So, I bought an SSD to upgrade the speed of my PC, and started transferring extranneous files over to a 10TB portable USB drive that I had. In this effort to reduce the size of my hard drive before trying to clone it to the SSD to make it bootable, I used the program SpaceSniffer to see if there's any other places on my hard drive that I could pull data from to reduce the size further, and to make my new SSD as "clean" as possible before the cloning.

Anyways, SpaceSniffer discovered the following folder:


Which is actually another "clone" of an even older terabyte hard drive that I'd upgraded from previously, and completely forgot about. Here's the thing though, I already have "Show Hidden Files and Folders" checked, and I'm able to see hidden files and folders. However, I am NOT able to see this folder for some reason: Hidden Files

The weird thing is, I CAN navigate directly to the folder and view its files by directly typing the path in the navigation bar: Old HDD Contents

Has anyone ever heard of this before, or can explain what's going on here? Also note the "read only" checkbox having a square in it, and the hidden checkbox being checked AND disabled in the very first screenshot above.

This seems to be a "super" hidden folder for some reason. And having used Windows since the 3.1 days, I've NEVER seen anything like this before. So, do any bigger Windows experts have any explanation for the strange behavior of this folder?

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    Which is actually another "clone" of an even older terabyte hard drive that I'd upgraded from previously, and completely forgot about ..... I have seen backup apps do this. You will be much (much) better off to install your OS fresh on your SSD, add apps and recover data. That is a much better way to start cleanly and efficient disk space.
    – John
    Mar 14, 2022 at 12:03
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    Can you open a command prompt as admin, and type attrib in the C:\ and see what attributes the folder has? I suspect it has +S +H (system and hidden), so its seen as a system protected folder, which is different from a normal hidden folder. If this is the case, you should be able to make it visible in explorer by typing attrib -s "Old HDD"
    – LPChip
    Mar 14, 2022 at 13:18
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    Can you run attrib /d to process directories as well, and tell me what Old HDD has?
    – LPChip
    Mar 14, 2022 at 13:25
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    A stands for Archived. I'll write you an answer. :)
    – LPChip
    Mar 14, 2022 at 13:27
  • 1
    I just realised your question says How to make "Super Hidden" folder visible, and attrib is -s -h. Even though -s stands for system, it might as well refer to -super -hidden. Yes, pun is intended here, but wanted to share. :)
    – LPChip
    Mar 15, 2022 at 13:24

2 Answers 2


In explorer, you can set "Show hidden files, folders, and drives", but there is another setting for "Hide protected operating system files (Recommended)". The latter one is usually enabled.

When a folder has the system and hidden flag set, it is configured as secured operating system file and remains hidden if show hidden files is turned on.

By typing attrib /d from a command prompt in the folder, you can see if this is the case.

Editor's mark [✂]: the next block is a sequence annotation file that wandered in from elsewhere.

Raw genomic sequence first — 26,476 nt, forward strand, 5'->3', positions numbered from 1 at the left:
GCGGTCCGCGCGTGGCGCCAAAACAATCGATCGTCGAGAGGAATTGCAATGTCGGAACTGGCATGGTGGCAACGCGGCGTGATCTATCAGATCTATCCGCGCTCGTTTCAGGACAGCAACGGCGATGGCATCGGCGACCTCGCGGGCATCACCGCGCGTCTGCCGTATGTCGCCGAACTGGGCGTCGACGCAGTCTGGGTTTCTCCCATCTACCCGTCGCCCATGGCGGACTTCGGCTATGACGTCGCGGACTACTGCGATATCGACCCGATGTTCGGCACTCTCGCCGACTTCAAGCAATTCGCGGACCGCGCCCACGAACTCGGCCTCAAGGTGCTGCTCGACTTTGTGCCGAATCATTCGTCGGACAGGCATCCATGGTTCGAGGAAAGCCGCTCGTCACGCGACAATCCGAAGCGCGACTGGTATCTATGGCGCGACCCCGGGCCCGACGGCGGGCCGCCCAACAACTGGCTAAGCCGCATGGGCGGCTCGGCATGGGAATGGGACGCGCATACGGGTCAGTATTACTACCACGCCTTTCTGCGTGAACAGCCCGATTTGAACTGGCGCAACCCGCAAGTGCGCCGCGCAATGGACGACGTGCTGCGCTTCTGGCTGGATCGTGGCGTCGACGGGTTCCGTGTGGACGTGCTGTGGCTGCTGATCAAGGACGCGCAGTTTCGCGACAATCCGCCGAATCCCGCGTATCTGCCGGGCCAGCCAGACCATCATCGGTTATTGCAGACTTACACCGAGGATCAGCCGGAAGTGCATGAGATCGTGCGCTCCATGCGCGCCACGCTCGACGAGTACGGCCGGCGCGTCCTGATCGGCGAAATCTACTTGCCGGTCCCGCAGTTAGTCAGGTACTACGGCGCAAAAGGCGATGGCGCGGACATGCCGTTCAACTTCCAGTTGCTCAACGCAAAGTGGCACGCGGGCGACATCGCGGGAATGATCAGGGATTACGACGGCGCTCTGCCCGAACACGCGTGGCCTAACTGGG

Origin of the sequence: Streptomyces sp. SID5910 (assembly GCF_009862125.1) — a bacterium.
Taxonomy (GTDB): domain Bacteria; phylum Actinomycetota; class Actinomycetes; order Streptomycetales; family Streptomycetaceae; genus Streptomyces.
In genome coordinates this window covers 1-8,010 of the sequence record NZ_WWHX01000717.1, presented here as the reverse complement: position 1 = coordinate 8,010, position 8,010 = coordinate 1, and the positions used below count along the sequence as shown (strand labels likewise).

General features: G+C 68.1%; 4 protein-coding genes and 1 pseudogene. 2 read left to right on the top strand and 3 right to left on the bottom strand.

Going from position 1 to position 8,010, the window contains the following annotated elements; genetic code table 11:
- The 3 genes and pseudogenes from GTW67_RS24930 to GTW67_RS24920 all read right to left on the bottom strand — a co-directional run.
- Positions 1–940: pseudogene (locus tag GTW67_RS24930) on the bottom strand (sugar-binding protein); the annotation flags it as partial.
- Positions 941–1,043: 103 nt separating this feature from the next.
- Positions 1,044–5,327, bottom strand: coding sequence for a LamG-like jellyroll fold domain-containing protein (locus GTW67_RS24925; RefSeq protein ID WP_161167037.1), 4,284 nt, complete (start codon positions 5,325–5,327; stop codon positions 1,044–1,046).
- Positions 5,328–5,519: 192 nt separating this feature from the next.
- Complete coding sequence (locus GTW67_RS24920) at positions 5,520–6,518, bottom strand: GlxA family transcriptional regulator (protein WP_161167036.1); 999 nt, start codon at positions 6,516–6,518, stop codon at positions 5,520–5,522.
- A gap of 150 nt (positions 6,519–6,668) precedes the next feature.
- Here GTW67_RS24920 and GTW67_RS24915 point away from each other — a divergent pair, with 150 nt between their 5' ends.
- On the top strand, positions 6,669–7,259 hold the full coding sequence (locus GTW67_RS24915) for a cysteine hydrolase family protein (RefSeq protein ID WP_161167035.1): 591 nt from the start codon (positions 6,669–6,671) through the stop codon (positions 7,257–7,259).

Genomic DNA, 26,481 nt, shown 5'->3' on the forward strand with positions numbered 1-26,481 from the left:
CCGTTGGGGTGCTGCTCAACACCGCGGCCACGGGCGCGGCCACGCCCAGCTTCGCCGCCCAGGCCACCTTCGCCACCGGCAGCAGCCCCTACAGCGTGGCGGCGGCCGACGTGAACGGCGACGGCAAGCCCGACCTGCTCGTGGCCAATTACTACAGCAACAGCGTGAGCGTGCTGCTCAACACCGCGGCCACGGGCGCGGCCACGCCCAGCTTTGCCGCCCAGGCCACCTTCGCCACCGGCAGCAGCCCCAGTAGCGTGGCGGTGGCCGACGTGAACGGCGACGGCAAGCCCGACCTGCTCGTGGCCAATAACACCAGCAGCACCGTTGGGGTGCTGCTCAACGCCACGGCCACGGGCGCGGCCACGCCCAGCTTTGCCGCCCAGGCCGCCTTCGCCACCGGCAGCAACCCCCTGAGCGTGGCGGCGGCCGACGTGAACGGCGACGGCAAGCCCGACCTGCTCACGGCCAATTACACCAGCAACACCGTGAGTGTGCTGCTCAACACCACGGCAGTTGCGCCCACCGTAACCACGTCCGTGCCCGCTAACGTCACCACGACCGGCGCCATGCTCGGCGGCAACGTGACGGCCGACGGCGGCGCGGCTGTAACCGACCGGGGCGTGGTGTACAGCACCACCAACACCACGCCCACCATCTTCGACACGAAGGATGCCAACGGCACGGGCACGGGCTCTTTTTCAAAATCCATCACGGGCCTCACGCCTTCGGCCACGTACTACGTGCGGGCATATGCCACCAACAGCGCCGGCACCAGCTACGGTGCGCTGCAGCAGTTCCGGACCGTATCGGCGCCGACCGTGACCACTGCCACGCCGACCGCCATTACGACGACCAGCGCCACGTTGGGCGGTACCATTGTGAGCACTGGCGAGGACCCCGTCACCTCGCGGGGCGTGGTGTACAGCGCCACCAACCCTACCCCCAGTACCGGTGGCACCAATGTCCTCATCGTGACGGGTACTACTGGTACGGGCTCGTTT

See this example:

C:\>attrib /d
   SH                C:\$Recycle.Bin
     R               C:\Documents and Settings
A  SH   I            C:\hiberfil.sys
A  SH                C:\pagefile.sys
     R               C:\Program Files
     R               C:\Program Files (x86)
    H   I            C:\ProgramData
   SH   I            C:\Recovery
A  SH                C:\swapfile.sys
   SH                C:\System Volume Information
     R               C:\Users

As you can see, the swapfile.sys, a system file has both +S and +H set, and thus it remains hidden unless you have the Hide protected operating system files (Recommended) unchecked in your settings.

The A stands for Archived, and the I for indexed. Type Attrib /? to get a full list of each letter.

In order to make the folder visible, you have to type Attrib -s -h "Old HDD"

Even though you can set the s and h individually, removing the s attribute also requires the h to be removed.

Also, explorer can set attributes on a file, but if you set it on a folder, the changes are usually ignored. With attrib, it just always works.


To add to the fix posted above, I found out both what's causing it in my case, and how to prevent it in the future.

After research, I found out that Robocopy has a bug where it alters the attributes of the directory to a system and hidden file. It's been known for quite some time and there are numerous blogs and questions out there on the subject. In order to reverse this change I had to alter the attribute so that the folder should no longer be marked as either a system or a hidden file. These attributes are altered in cmd using the parameters 's' and 'h' respectively


If you're clever and don't want to deal with the problem in the first place (as it's a known bug with Robocopy), when you write out your Robocopy line in cmd, include the minus attributes (/A-:SH) at the end of your command. This will stop the destination folder from being hidden and from being turned into a system file, thus preventing the problem ever happening in the first place:



Additional resource on SU as well.

EDIT: This seemed to work ok from CMD but does not from Powershell.

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